Reverse Mortgages, also known as, HECM loans (Home Equity Conversion Mortgages) have helped more than one million Americans¹ nationwide access their home equity to find greater security in retirement. The loan can be used in a number of ways, many of which are focused on assisting adults in achieving their financial goals so that they can enjoy retirement.
The HECM loan has been improved over the years so that it can better meet the needs of older adults. Today, there are important safeguards in place to ensure that it can continue to help consumers for years to come.
How Does It Work
With a traditional HECM loan, borrowers can access their home equity and defer payment of principal and interest, so long as they continue to comply with loan terms.
The HECM, also known as a “reverse mortgage”, is unlike a traditional loan where the borrower makes payments to the lender. With the HECM loan, the lender makes payments to the borrower and the loan is typically repaid when the last borrower or eligible non-borrowing spouse passes away or leaves the house.
Important features of a HECM loan include:
*You cannot lose your home under normal circumstances and so long as you pay your property taxes, homeowner’s insurance, maintenance costs and otherwise comply with the loan terms.
¹Annual HECM Endorsement Chart. NRMLA. https://www.nrmlaonline.org/2018/09/19/annual-hecm-endorsement-chart. August 2018.
2Borrower must continue to pay property taxes and homeowner’s insurance, maintain the home, and otherwise comply with the loan terms.
3If you qualify and your loan is approved, a HECM Reverse Mortgage must pay off your existing mortgage(s). With a HECM Reverse Mortgage, no monthly mortgage payment is required. Borrowers are responsible for paying property taxes and homeowner’s insurance (which may be substantial). We do not establish an escrow account for disbursements of these payments. A set-aside account can be set up to pay taxes and insurance and may be required in some cases. Borrowers must also occupy home as primary residence and pay for ongoing maintenance; otherwise the loan becomes due and payable. The loan becomes due and payable when the last borrower, or eligible non-borrowing surviving spouse, dies, sells the home, permanently moves out, or defaults on taxes and insurance payments, or does not comply with loan terms. A Reverse Mortgage increases the principal mortgage loan amount and decreases home equity (it is a negative amortization loan). These materials are not from HUD or FHA and were not approved by HUD or a government agency.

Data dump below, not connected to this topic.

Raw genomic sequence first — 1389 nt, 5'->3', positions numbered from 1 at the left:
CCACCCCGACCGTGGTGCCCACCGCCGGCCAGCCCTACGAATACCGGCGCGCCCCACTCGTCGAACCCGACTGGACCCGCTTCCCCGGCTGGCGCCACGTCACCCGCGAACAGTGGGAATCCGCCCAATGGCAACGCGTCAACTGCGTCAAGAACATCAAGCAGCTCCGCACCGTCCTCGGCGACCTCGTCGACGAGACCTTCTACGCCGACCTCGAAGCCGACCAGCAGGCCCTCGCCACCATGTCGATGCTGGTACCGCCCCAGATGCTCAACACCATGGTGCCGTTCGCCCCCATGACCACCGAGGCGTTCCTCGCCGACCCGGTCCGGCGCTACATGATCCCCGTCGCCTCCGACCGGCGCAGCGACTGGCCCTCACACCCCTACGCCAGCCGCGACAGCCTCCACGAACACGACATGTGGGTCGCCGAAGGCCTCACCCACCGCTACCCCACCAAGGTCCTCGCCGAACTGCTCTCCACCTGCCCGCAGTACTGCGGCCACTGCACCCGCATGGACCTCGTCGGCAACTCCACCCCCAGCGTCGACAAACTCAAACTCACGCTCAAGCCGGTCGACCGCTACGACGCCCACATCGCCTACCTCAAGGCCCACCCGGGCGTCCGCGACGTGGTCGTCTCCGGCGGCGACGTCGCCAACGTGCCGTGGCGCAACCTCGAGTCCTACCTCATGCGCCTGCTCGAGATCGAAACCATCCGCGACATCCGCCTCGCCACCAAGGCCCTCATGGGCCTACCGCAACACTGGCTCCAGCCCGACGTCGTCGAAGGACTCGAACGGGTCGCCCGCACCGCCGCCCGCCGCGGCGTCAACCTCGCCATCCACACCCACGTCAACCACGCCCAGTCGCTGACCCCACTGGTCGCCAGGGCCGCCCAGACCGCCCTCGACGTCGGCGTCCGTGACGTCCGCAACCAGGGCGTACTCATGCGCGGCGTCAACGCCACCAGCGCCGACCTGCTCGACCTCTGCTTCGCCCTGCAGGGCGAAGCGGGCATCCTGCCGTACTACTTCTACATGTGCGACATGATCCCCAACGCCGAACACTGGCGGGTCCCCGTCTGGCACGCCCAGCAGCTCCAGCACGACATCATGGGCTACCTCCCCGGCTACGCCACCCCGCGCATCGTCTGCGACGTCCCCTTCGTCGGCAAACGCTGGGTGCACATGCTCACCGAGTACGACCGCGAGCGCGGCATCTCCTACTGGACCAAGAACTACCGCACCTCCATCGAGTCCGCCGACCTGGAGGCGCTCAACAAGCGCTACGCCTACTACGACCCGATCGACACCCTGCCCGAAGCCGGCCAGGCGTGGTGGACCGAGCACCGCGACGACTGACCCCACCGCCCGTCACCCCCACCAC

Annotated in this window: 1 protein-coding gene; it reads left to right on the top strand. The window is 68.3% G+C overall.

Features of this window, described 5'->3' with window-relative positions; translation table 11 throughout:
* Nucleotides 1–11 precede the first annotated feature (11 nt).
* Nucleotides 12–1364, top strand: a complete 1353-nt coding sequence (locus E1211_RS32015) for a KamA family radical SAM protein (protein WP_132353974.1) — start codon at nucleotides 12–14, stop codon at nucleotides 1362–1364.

Terms and conditions are subject to agency and investor guidelines in effect at the time of application. Loan programs may change or be eliminated without notice or obligation. Not all borrowers qualify for all programs. All property taxes, homeowners’ insurance, applicable maintenance fees and HOA dues are the responsibility of the borrower. Failure to remain current on all property charges can cause the reverse mortgage to go into default and will result in foreclosure. Minimum age of all borrowers at time of closing is 62. Primary residences only. This material is not from HUD or FHA and it was not approved by the department or any government agency. Not all products and options are available in all states. This is not a loan commitment. All loans subject to approval.
1. At conclusion of a reverse mortgage, the borrower must repay the loan and may have to sell the home or repay the loan from other proceeds
2. Charges will be assessed with the loan, including an origination fee, closing costs, mortgage insurance premiums and servicing fees for the reverse mortgage, all or any of which will be added to the balance of the reverse mortgage loan.
3. The loan balance grows over time & interest is charged on the outstanding balance
4. Because the person retains title and is therefore remains responsible for property taxes, insurance, and maintenance and related taxes. Failure to pay these amounts may cause the reverse mortgage to become due immediately and may subject the property to a tax lien or other encumbrance or to possible foreclosure.
5. Interest on a reverse mortgage is not tax-deductible until the borrower makes partial or full repayment, consult with a tax advisor.